Ethiopian National Defence Forces Mobilised By PM Abiy Ahmed In ‘Final Phase’ Of Tigray Conflict

Credits: Nariman El-Mofty, AP

Ethiopian PM Abiy Ahmed tweeted an official statement on Thursday indicating the ‘final phase’ of an armed offensive

By Moyurie Som | 3.50 p.m. Nov. 26

 

  • The 72-hour surrender period given to the Tigrayan People’s Liberation Front by Ethiopia’s federal government is drawing to a close
  • The Ethiopian National Defence Forces have reportedly been asked to move on Tigray capital Mekelle
  • PM Abiy Ahmed has asked civilians to “disarm, stay at home, and stay away from military targets”

NAIROBI, Kenya (AP): According to the statement tweeted by Ethiopia’s Prime Minister Abiy Ahmed, the country’s National Defence Forces have been directed to mobilise in the Tigrayan capital of Mekele, to “conclude the third and final phase” of the federal government’s “rule of law operations” in the region. This comes after the expiry of the 72-hour period that was given to the Tigrayan People’s Liberation Front (TPLF) to surrender to the federal government.

PM Abiy, in his statement, also instructed the civilians of Mekele to “disarm, stay at home, and stay away from military targets”.

“…Our National Defence Forces have carefully devised a strategy to bring the TPLF criminal clique to justice, without harming innocent civilians, heritage sites, places of worship, development institutions and property.”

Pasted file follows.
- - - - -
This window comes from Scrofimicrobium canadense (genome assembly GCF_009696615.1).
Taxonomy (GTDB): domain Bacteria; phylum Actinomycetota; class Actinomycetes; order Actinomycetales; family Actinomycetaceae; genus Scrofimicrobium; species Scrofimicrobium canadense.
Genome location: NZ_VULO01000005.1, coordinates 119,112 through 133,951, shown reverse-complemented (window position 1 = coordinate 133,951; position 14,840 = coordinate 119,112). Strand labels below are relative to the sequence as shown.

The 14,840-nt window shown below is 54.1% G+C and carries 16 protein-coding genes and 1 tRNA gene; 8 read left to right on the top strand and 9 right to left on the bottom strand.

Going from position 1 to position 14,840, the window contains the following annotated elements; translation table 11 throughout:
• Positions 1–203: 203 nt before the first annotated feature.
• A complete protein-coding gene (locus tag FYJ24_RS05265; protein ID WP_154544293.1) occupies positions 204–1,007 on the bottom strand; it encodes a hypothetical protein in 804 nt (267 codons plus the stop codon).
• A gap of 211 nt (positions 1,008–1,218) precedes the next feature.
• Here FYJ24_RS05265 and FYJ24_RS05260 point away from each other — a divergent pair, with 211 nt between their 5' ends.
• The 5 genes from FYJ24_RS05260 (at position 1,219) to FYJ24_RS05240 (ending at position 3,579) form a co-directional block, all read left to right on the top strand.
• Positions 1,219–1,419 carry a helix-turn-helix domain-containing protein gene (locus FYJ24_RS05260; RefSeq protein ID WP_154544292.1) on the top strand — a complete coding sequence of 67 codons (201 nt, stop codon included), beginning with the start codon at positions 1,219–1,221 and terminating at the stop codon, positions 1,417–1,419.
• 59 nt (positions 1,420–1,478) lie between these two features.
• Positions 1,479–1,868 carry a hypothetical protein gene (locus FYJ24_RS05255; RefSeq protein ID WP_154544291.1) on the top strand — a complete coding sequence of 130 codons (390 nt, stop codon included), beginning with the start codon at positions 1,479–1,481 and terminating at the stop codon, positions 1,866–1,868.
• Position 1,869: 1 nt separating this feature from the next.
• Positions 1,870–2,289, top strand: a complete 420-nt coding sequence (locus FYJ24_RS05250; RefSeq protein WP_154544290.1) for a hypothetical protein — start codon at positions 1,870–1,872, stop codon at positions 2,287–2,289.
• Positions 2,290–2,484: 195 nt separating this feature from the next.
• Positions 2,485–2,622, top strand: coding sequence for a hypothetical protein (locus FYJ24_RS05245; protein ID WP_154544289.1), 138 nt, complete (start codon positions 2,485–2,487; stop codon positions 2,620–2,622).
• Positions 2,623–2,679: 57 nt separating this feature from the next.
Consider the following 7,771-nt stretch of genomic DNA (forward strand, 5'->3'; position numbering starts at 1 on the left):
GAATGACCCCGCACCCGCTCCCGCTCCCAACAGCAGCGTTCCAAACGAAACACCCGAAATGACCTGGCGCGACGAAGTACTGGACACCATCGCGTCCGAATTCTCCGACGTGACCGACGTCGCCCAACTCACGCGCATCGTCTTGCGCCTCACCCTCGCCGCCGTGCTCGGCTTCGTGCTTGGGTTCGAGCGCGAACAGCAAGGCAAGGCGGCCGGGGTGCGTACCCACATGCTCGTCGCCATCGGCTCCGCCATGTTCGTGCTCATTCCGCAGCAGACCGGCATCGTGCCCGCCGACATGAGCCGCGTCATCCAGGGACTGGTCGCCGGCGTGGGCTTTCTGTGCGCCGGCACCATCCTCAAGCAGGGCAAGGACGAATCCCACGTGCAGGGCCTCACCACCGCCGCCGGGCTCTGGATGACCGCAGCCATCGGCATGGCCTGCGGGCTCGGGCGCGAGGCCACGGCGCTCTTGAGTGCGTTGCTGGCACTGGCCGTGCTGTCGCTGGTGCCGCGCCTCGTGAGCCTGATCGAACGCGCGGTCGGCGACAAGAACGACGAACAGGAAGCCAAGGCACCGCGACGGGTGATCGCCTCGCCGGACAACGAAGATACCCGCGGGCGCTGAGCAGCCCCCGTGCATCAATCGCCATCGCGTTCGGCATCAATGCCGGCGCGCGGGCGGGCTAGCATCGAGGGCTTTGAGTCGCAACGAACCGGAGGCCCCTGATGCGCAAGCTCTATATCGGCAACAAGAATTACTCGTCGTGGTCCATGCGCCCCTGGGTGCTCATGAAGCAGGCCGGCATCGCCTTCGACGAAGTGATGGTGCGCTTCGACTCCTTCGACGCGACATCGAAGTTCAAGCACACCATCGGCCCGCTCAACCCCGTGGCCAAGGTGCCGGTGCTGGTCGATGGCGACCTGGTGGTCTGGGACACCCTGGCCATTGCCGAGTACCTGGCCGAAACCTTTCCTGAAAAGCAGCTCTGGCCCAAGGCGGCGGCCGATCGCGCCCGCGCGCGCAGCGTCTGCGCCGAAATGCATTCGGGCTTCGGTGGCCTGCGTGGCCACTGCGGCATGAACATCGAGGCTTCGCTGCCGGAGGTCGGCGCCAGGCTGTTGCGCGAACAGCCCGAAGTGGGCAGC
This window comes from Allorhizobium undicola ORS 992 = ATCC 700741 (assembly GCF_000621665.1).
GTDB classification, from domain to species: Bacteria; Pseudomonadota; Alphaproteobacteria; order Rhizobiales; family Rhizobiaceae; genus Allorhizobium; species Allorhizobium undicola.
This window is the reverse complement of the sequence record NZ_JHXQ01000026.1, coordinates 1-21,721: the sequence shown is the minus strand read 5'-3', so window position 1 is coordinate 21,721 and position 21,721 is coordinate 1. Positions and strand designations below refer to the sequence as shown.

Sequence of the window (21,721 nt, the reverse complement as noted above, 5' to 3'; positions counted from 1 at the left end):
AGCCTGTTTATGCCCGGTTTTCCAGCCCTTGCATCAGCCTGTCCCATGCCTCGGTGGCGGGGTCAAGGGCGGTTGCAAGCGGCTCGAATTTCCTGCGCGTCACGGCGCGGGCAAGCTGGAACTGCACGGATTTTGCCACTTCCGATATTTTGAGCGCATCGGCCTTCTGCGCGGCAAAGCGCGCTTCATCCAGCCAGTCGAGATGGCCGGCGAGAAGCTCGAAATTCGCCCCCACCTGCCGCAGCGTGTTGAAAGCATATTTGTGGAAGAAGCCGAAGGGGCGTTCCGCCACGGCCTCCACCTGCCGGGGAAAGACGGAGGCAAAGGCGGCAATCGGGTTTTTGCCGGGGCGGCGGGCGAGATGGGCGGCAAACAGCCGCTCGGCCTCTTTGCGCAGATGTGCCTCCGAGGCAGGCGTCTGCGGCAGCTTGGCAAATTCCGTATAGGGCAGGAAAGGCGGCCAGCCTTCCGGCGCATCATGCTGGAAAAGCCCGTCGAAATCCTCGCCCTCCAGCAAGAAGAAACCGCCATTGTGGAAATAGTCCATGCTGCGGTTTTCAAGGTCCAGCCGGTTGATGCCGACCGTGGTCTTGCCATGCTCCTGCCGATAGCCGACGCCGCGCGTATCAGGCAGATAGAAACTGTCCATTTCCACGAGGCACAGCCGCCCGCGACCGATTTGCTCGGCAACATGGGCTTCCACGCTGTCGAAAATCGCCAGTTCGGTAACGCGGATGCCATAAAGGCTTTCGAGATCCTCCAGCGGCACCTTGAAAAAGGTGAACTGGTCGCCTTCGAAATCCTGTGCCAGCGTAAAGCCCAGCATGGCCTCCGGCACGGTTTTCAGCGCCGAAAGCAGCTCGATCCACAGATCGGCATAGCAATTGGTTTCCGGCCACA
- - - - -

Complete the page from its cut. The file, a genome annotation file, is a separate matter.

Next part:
On Nov. 22, PM Abiy had declared a 72-hour ultimatum for the TPLF to surrender, adding that the Tigrayan leaders were at a “point of no return”. This was in regard to the conflict between the people of Tigray and the Ethiopian federal government that killed 600 civilians and resulted in tens of thousands of refugees.

The TPLF had refused to concede.

 

Ethiopia is made up of 10 semi-autonomous federal states or kililoch, distinguished along ethnolinguistic lines. Tigray is in the northernmost part of Ethiopia. According to the BBC, Tigrayans comprise 6% of the entire Ethiopian population.

The TPLF dominated Ethiopia’s political landscape for three decades, until the arrival of the current Prime Minister Abiy Ahmed in April 2018, who belongs to the Oromo ethnic group. Under Abiy’s administration, Tigrayans alleged that they were victims of ethnic targeting, citing unjust persecution for corruption and other crimes, and erasure of Tigrayans from powerful positions.

File photo/Credits: Francisco Seco, AP

In August, the Prime Minister deferred the national polls in Ethiopia due to the pandemic. But Tigray reportedly defied the federal government and conducted its own elections on Sept. 8, 2020.

The TPLF won the regional elections by a landslide. PM Abiy refused to accept the newly elected TPLF government in Tigray, declaring the election ‘shanty’.

On November 4, PM Abiy declared that the TPLF triggered a ‘military confrontation’ by crossing a ‘red line’ and reportedly attacking the federal troops in Tigray. He then directed Ethiopian forces to move in the offensive against the regional forces.

The TPLF dismissed Abiy’s claims, allegedly citing it as a way for the PM to mobilise the military in the region.

On November 9, 600 civilians were killed in a massacre in Tigray’s Mai-Kadra, with both parties accusing the other of committing atrocities. According to the Office of the United Nations High Commissioner for Human Rights (OHCHR), 40,000 refugees have since fled the conflict region for Sudan.